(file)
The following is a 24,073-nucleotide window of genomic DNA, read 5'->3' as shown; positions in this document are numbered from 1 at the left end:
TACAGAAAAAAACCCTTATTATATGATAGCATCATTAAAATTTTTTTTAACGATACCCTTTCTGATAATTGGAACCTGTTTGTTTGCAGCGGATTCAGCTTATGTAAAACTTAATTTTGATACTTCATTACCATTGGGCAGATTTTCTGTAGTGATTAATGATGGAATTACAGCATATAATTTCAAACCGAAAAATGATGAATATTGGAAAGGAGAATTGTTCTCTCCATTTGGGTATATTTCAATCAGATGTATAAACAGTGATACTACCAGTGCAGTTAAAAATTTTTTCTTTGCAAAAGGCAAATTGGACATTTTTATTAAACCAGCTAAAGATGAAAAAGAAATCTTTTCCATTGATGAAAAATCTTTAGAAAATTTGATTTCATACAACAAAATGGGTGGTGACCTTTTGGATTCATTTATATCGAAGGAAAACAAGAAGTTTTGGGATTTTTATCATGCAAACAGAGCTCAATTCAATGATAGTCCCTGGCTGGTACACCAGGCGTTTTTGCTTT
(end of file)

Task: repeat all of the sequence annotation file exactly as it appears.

The following is a 24,073-nucleotide window of genomic DNA, read 5'->3' as shown; positions in this document are numbered from 1 at the left end:
TACAGAAAAAAACCCTTATTATATGATAGCATCATTAAAATTTTTTTTAACGATACCCTTTCTGATAATTGGAACCTGTTTGTTTGCAGCGGATTCAGCTTATGTAAAACTTAATTTTGATACTTCATTACCATTGGGCAGATTTTCTGTAGTGATTAATGATGGAATTACAGCATATAATTTCAAACCGAAAAATGATGAATATTGGAAAGGAGAATTGTTCTCTCCATTTGGGTATATTTCAATCAGATGTATAAACAGTGATACTACCAGTGCAGTTAAAAATTTTTTCTTTGCAAAAGGCAAATTGGACATTTTTATTAAACCAGCTAAAGATGAAAAAGAAATCTTTTCCATTGATGAAAAATCTTTAGAAAATTTGATTTCATACAACAAAATGGGTGGTGACCTTTTGGATTCATTTATATCGAAGGAAAACAAGAAGTTTTGGGATTTTTATCATGCAAACAGAGCTCAATTCAATGATAGTCCCTGGCTGGTACACCAGGCGTTTTTGCTTT